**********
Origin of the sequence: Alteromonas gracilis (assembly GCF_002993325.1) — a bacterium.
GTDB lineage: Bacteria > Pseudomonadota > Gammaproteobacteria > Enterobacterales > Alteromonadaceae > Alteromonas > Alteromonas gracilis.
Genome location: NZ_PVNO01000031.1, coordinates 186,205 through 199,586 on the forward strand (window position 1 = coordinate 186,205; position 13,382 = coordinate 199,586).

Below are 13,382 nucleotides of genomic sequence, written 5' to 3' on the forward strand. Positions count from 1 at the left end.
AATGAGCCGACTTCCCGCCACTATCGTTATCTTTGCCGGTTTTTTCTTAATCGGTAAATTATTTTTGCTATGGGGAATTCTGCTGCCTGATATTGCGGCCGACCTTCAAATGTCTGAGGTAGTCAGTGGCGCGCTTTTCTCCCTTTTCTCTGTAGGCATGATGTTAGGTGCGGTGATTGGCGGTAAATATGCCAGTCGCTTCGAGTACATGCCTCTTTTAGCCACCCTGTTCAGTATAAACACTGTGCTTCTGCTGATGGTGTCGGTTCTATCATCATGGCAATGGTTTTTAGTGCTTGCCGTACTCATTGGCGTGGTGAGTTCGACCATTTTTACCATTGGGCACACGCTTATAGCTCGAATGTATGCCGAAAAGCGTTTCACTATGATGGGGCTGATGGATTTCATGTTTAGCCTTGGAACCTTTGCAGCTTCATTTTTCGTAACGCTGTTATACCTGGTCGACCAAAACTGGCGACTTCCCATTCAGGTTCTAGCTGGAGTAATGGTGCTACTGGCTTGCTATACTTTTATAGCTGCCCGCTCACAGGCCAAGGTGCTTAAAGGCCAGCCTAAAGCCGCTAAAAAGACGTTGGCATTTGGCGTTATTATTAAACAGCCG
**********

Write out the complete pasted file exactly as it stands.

Origin of the sequence: Alteromonas gracilis (assembly GCF_002993325.1) — a bacterium.
GTDB lineage: Bacteria > Pseudomonadota > Gammaproteobacteria > Enterobacterales > Alteromonadaceae > Alteromonas > Alteromonas gracilis.
Genome location: NZ_PVNO01000031.1, coordinates 186,205 through 199,586 on the forward strand (window position 1 = coordinate 186,205; position 13,382 = coordinate 199,586).

Below are 13,382 nucleotides of genomic sequence, written 5' to 3' on the forward strand. Positions count from 1 at the left end.
AATGAGCCGACTTCCCGCCACTATCGTTATCTTTGCCGGTTTTTTCTTAATCGGTAAATTATTTTTGCTATGGGGAATTCTGCTGCCTGATATTGCGGCCGACCTTCAAATGTCTGAGGTAGTCAGTGGCGCGCTTTTCTCCCTTTTCTCTGTAGGCATGATGTTAGGTGCGGTGATTGGCGGTAAATATGCCAGTCGCTTCGAGTACATGCCTCTTTTAGCCACCCTGTTCAGTATAAACACTGTGCTTCTGCTGATGGTGTCGGTTCTATCATCATGGCAATGGTTTTTAGTGCTTGCCGTACTCATTGGCGTGGTGAGTTCGACCATTTTTACCATTGGGCACACGCTTATAGCTCGAATGTATGCCGAAAAGCGTTTCACTATGATGGGGCTGATGGATTTCATGTTTAGCCTTGGAACCTTTGCAGCTTCATTTTTCGTAACGCTGTTATACCTGGTCGACCAAAACTGGCGACTTCCCATTCAGGTTCTAGCTGGAGTAATGGTGCTACTGGCTTGCTATACTTTTATAGCTGCCCGCTCACAGGCCAAGGTGCTTAAAGGCCAGCCTAAAGCCGCTAAAAAGACGTTGGCATTTGGCGTTATTATTAAACAGCCG